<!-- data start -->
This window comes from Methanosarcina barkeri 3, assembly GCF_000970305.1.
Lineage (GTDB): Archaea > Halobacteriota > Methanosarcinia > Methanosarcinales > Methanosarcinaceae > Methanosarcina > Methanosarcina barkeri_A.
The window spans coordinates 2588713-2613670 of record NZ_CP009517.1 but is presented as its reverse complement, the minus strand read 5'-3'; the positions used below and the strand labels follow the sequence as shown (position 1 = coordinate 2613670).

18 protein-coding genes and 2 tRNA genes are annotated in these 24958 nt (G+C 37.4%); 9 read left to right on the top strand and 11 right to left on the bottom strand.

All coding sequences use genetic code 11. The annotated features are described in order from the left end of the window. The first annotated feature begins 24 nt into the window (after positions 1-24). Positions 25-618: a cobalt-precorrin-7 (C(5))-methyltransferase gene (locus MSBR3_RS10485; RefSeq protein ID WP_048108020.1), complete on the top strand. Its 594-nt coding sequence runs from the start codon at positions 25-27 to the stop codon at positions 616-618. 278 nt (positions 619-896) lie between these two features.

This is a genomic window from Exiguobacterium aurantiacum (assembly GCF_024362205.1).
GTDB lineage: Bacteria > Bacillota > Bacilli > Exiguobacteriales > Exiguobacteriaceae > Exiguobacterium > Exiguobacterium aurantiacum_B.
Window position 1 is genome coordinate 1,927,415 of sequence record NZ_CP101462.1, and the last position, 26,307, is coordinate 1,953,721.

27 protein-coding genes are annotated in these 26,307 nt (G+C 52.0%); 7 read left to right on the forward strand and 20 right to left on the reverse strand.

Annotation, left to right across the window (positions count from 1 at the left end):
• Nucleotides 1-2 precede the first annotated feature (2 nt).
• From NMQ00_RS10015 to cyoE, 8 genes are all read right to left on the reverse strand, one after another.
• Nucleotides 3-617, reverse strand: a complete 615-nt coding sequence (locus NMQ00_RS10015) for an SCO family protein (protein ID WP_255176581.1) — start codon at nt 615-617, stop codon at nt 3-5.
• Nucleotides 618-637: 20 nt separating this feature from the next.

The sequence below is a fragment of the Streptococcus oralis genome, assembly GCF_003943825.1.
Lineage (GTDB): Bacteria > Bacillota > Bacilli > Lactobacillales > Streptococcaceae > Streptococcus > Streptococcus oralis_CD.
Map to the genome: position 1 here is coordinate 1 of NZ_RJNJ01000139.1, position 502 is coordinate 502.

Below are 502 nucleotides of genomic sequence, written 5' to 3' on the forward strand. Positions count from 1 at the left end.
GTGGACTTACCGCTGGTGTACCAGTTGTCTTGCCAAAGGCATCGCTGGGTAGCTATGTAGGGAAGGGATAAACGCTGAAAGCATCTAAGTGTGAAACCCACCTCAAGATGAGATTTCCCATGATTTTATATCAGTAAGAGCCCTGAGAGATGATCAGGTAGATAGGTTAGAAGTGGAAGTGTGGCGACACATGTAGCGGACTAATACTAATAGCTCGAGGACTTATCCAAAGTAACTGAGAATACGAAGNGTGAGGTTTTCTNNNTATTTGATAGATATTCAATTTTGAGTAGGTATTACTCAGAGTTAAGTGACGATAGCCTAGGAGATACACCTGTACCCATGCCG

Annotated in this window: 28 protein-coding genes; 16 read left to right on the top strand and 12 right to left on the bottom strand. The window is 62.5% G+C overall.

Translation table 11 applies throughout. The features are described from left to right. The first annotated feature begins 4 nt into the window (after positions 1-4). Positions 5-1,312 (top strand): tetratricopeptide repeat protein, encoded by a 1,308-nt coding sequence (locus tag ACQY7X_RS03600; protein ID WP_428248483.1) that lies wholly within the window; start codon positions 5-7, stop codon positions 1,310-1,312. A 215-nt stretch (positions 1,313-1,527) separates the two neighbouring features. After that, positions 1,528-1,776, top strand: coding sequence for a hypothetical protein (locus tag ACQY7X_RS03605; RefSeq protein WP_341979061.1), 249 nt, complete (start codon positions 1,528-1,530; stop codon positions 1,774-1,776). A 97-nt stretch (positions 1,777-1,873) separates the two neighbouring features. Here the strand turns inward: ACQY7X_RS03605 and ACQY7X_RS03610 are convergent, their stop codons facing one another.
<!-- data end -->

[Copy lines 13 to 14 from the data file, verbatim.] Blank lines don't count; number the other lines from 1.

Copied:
• Nucleotides 3-617, reverse strand: a complete 615-nt coding sequence (locus NMQ00_RS10015) for an SCO family protein (protein ID WP_255176581.1) — start codon at nt 615-617, stop codon at nt 3-5.
• Nucleotides 618-637: 20 nt separating this feature from the next.